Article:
what’s happening to my monoculture parts 2 & 3

not oak

well, I never really was a true monoculture anyway. But close. Mostly oak, lots of white pine, ash. some maple (mostly turned), but there’s even mention in the back pages of this blog of Spanish cedar, East Indian Rosewood, Atlantic white cedar – and the spoons are a range of woods that never include oak. That’s where you’ll see me use cherry and apple – not in furniture.

walnut bolt

But my recent foray further into walnut is really out of this world, for me anyway. Riven, radial, high moisture content. Now I have run the gamut with this wood, from my first experience with that awful kiln-dried randomly sawn lousy stock, to air-dried straight-grained clear stuff – now to the true beast – riven radial stuff. Wow. Hewing it is so much fun I almost just chopped it all up just for the thrill. It’s going to be a joined stool, which I need like a hole in the head – but the book needs joined work that’s not oak. And…the walnut was a gift. Thanks, Michael D.

hewing walnut

Here are the stool parts, planed. Why 5 aprons & only 3 stretchers? Because I had just a little bit of extra wood. This way, I’ll make the aprons. If all goes well, apron #5 will get chopped down to a stretcher. Something goes haywire, I make #5 an apron & return to the wood pile to hopefully scrounge a stretcher. Timid, I know. But I don’t usually have riven walnut around. This is New England, not the mid-west. 

walnut joined stool parts

Part 3 of the “what happened to my monoculture” is really out of this world – this wood was like nothing I have ever seen. I got a sampling of it in the mail – to test it for a carving class. 11 1/2” wide quartersawn stuff – with over 360 growth rings!

200 to 300 yrs

300 yr mark

Alaskan yellow cedar – is not a cedar and might be from British Columbia…but it is yellow. http://www.wood-database.com/lumber-identification/softwoods/alaskan-yellow-cedar/

I just could not wrap my head around the growth rate of this tree. Turns out as I read more about it, the tree grows for upwards of 1,000-1,500 years. That’s old. It’s a tree that has been in decline for 100 years, dying off due to climate change. Seems it’s so warm these days that the trees are freezing – sounds like Stephen Foster wrote the story of it. http://www.fs.fed.us/pnw/research/climate-change/yellow-cedar/yellow-cedar_and_climate_change.pdf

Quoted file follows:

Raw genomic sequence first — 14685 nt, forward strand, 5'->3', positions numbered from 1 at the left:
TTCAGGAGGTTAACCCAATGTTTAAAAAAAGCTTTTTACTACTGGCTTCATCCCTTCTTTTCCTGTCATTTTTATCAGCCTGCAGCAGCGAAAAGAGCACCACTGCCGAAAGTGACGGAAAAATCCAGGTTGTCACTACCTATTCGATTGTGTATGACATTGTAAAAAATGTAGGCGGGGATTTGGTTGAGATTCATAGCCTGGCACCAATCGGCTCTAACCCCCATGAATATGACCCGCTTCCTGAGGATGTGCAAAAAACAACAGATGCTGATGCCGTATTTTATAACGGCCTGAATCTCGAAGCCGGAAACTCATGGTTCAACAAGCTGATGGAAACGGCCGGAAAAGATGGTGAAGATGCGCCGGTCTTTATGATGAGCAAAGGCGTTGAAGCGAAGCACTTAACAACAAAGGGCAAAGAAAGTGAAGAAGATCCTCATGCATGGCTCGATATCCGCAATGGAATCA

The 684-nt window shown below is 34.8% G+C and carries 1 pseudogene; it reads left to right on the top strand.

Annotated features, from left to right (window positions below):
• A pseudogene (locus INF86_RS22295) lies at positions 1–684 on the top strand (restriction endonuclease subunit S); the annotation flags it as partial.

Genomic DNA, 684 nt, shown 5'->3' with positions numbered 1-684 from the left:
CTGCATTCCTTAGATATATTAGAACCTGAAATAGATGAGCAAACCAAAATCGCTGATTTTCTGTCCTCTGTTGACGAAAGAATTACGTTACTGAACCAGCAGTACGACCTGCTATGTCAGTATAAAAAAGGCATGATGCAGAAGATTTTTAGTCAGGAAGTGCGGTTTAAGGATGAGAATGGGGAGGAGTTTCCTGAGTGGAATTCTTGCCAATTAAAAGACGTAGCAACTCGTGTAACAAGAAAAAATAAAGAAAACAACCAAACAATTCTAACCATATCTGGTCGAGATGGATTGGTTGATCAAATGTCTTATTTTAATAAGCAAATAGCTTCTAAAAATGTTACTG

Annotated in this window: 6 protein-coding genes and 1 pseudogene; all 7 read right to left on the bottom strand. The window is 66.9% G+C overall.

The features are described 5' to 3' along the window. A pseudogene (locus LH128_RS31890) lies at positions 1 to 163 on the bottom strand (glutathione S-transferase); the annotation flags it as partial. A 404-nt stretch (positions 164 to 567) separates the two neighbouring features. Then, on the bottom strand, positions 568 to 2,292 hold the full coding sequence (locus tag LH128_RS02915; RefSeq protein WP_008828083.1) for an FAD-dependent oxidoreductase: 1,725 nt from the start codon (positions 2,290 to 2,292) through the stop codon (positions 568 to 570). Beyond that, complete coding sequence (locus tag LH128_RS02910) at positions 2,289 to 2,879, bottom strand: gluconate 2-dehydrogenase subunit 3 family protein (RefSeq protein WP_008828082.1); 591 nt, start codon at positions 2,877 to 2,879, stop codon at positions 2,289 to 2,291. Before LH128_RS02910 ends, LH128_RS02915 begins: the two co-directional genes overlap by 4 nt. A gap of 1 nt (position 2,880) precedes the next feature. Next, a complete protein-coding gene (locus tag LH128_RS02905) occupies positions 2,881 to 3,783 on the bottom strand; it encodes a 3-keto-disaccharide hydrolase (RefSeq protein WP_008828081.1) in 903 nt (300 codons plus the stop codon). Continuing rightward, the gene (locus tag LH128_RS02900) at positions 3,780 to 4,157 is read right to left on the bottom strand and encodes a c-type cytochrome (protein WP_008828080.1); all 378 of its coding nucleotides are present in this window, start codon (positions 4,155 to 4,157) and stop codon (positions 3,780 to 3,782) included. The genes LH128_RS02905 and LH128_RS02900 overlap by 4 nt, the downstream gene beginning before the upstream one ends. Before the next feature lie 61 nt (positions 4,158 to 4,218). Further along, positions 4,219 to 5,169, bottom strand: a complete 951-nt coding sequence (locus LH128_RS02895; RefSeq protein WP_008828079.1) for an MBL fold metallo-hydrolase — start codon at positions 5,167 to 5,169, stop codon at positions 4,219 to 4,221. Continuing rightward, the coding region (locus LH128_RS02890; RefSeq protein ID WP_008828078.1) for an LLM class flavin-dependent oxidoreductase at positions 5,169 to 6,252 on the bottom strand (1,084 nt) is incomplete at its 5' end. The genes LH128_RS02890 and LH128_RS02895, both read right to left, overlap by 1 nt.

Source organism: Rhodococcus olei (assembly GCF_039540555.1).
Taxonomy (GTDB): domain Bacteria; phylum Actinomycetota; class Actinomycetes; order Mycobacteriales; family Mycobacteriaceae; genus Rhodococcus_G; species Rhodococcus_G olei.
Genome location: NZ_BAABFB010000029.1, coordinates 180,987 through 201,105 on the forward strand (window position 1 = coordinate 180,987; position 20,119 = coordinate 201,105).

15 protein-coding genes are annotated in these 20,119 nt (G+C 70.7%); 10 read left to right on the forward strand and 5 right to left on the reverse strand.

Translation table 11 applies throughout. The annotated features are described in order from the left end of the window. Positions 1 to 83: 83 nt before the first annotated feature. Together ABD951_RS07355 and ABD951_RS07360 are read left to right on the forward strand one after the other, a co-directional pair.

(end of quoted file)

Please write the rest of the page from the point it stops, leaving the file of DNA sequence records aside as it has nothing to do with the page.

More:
We’re hopefully using this for the box class I’m teaching in Alaska next spring. Thanks to the guys up there for sending it down…

carvings

It carves very well, planes to a beautiful finish, except for some tearout difficulties. I’m mesmerized by it. Density is a bit softer than the black walnut; specific gravity is .42,  as compared to the walnut at .51. I did much of the carving without the mallet. Once all the V-tool outlining was done, I used hand pressure for a great deal of this design.

detail

spandrel

panel full view

 

But I have been working up some oak stock recently to replenish what I have used. I only have about 6 or 8 more of this crazy-wide oak panels to prep…the offset handle on this hatchet is especially useful when working wide stuff. this one’s 14” wide. That’s knuckle-scraping wide if you’re not careful.

oak

 

Couple of spoons left, the bowls, etc. The wainscot chair video too – https://pfollansbee.wordpress.com/spoons-more-december-2014/

over at Plymouth Craft – if you’re thinking of the spoon class, it’s about half-full now. So don’t delay…  http://plymouthcraft.org/  (3PM – Eastern time, that website is having a problem. We’ll get on it, or it will fix itself miraculously…) 

 

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8 thoughts on “what’s happening to my monoculture parts 2 & 3

  1. Great pictures of your work. Inspiring wonderful to see.Walnut is such a beautiful wood with your carving evevn more so.

  2. Yellow cedar used to be a favorite boat building material here on the Salish Sea. Light, strong, easily worked, rot resistant, and who can resist the wonderful smell?

  3. I love Yellow Cedar, I made my first paddle out of it, great wood! So you will be in Alaska in the spring?? Where and when? I might have to do a road trip.
    Please let me know!!
    Cheers

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